We recently uploaded a new case study on the topic of part distortion caused by residual stress during machining. We wanted to dive a little deeper into the topic with an analysis of a distorted aerospace part. Here is what we found.
The focus of this blog post is the distortion of a machined aluminum bulkhead published by engineers at The Boeing Company in 2001. The publication includes an image of a significantly distorted machined aluminum bulkhead as an example of what can go wrong if residual stress induced distortion is not effectively managed during manufacturing of asymmetrically shaped parts.
The focus of the paper is on the development of models to accurately predict the behavior of machined parts and it does not go into detail on this bulkhead. It does say that the material is “aluminum alloy 7050 die-forging” and that the observed bow in the bulkhead is “almost a foot.”
Interestingly, the paper does provide some context on the cost of the problem stating that the “planned costs” for manufacturing are on the order of $42,000; however due to distortion problems (resulting in a high scrap rate) the “actual costs” exceeded $100,000 per part.
Since the publication does not include information about the temper of the material (e.g., -T74 or -T7452), we wanted to see if we could reverse engineer the level of residual stress that would have been required to produce this level of distortion in a 30 foot long bulkhead.
For our analysis we assumed that the machined aluminum bulkhead was manufactured from 3.0 inch thick aluminum alloy 7050 stock material. We input different initial residual stress states into the machining model based on published results. For example, the figure below from Prime and Hill shows representative residual stress values for 7050-T74 plate and 7050-T7451 plate. These represent two extreme residual stress conditions. The stress relieved condition (-T7451) is a typical condition for aerospace manufacturing. The non-stress relieved condition (-T74) is atypical.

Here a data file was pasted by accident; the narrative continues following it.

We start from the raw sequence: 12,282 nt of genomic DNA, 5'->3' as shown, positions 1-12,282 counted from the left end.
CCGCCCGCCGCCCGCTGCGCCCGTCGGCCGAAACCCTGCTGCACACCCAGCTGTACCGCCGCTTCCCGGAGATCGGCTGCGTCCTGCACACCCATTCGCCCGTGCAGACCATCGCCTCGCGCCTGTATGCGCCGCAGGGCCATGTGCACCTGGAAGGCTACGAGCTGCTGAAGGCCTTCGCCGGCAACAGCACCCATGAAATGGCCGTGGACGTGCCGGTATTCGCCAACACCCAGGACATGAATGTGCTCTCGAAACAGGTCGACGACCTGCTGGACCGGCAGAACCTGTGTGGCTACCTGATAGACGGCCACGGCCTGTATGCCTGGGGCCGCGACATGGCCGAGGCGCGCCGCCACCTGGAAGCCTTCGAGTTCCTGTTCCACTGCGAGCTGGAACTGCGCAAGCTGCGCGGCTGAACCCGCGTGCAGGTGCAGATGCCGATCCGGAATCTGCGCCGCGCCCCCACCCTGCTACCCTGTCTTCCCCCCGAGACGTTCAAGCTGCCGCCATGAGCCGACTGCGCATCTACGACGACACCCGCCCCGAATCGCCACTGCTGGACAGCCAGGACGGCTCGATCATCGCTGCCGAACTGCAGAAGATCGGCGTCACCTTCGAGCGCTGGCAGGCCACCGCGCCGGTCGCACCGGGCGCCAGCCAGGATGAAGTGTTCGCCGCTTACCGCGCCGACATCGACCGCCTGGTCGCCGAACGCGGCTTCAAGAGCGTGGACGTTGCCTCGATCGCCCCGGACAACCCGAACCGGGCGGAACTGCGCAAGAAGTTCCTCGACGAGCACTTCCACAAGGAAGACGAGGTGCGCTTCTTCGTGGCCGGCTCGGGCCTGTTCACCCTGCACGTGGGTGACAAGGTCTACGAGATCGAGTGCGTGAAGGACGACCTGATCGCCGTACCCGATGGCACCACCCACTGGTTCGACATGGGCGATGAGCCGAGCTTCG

Our analysis predicted that there would be approximately 1.5 inch of distortion for a stress-relieved material condition (e.g., -T7451) and on the order of 18.0 inches of distortion for the non-stress-relieved condition (e.g., -T74). Based on the results of this analysis it seems like the distorted machined aluminum bulkhead used in the above example was likely machined from non-residual-stress-relieved stock material. The reported distortions are likely much larger than would occur if a similar part were machined from typical residual stress-relieved material.
If this example relates to your production challenges, or if you have any questions about how these results might affect your projects, please do not hesitate to Contact us. We would also be happy to answer any questions that you may have.